At what point in your life did you consider yourself a feminist? Was it an event or a process?
The first time I heard the word I knew I was a feminist; the process of actively being feminist—deciding what it meant for me, deciding how to live feminism—has been a lifelong process.
Who most influenced your awareness of your feminism?
My foremothers whose work was, in some cases, made almost invisible by patriarchal ideas about what matters; my daughter, my granddaughter, my grandson, and my great-granddaughter, for reminding me why feminism matters to us all.
In what ways has your feminism informed your life choices?
It has pushed me to question my assumptions about what my life choices could/should be.
In what ways do you share your feminism with others?
I write it, I speak it, I teach it, I live it.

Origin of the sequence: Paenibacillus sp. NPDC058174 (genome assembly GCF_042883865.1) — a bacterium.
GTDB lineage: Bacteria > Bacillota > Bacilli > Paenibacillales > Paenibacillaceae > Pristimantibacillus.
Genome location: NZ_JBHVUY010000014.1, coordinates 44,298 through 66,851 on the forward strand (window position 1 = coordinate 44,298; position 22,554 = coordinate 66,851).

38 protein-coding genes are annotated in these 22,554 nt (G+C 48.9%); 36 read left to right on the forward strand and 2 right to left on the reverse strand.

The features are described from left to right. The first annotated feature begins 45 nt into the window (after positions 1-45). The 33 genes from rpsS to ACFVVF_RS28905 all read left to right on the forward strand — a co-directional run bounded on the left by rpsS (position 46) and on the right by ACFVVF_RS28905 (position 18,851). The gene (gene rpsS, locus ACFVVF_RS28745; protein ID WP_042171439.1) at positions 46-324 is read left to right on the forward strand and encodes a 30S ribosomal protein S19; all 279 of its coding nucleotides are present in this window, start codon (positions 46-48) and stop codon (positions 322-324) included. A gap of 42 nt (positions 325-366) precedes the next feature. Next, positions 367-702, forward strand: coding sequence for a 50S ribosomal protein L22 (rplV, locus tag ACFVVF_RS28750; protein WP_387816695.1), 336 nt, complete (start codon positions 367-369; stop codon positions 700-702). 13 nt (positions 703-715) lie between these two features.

Describe your vision of a feminist world.
In a truly feminist world we would no longer need the term "feminist" because it would be a given that all people have equal rights and opportunities, all people are valued, and gender is understood as a construct rather than a control.
How I Define Feminism:
Acting to make real the belief that all people should have equal rights and opportunities.
Author of "Getting In Touch With Your Inner Bitch" (which was originally published in 1994) and related books/calendars. MFA in Creative Writing. Professor. Rush Limbaugh referred to me as a "radical feminist theorist" and it was one of the proudest moments of my life.